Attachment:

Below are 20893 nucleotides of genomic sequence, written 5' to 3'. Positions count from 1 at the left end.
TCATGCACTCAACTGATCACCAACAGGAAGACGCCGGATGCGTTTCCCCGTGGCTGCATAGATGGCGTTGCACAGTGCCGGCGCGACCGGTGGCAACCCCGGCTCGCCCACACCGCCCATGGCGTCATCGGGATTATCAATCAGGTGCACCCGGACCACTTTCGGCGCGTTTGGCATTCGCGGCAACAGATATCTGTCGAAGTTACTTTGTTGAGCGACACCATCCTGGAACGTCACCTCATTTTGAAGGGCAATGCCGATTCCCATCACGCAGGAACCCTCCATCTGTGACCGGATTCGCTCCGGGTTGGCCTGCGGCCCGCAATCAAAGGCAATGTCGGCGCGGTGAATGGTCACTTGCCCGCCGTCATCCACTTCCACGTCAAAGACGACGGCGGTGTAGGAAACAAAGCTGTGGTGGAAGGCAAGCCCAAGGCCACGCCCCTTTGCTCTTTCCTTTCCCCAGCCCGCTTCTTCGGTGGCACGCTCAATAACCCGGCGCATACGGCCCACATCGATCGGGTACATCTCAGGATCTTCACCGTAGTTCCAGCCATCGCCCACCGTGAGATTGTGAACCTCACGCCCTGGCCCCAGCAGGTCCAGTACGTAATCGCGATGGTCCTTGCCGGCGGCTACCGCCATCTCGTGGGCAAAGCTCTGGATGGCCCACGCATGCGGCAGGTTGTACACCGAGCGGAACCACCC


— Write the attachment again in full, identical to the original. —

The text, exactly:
Below are 20893 nucleotides of genomic sequence, written 5' to 3'. Positions count from 1 at the left end.
TCATGCACTCAACTGATCACCAACAGGAAGACGCCGGATGCGTTTCCCCGTGGCTGCATAGATGGCGTTGCACAGTGCCGGCGCGACCGGTGGCAACCCCGGCTCGCCCACACCGCCCATGGCGTCATCGGGATTATCAATCAGGTGCACCCGGACCACTTTCGGCGCGTTTGGCATTCGCGGCAACAGATATCTGTCGAAGTTACTTTGTTGAGCGACACCATCCTGGAACGTCACCTCATTTTGAAGGGCAATGCCGATTCCCATCACGCAGGAACCCTCCATCTGTGACCGGATTCGCTCCGGGTTGGCCTGCGGCCCGCAATCAAAGGCAATGTCGGCGCGGTGAATGGTCACTTGCCCGCCGTCATCCACTTCCACGTCAAAGACGACGGCGGTGTAGGAAACAAAGCTGTGGTGGAAGGCAAGCCCAAGGCCACGCCCCTTTGCTCTTTCCTTTCCCCAGCCCGCTTCTTCGGTGGCACGCTCAATAACCCGGCGCATACGGCCCACATCGATCGGGTACATCTCAGGATCTTCACCGTAGTTCCAGCCATCGCCCACCGTGAGATTGTGAACCTCACGCCCTGGCCCCAGCAGGTCCAGTACGTAATCGCGATGGTCCTTGCCGGCGGCTACCGCCATCTCGTGGGCAAAGCTCTGGATGGCCCACGCATGCGGCAGGTTGTACACCGAGCGGAACCACCC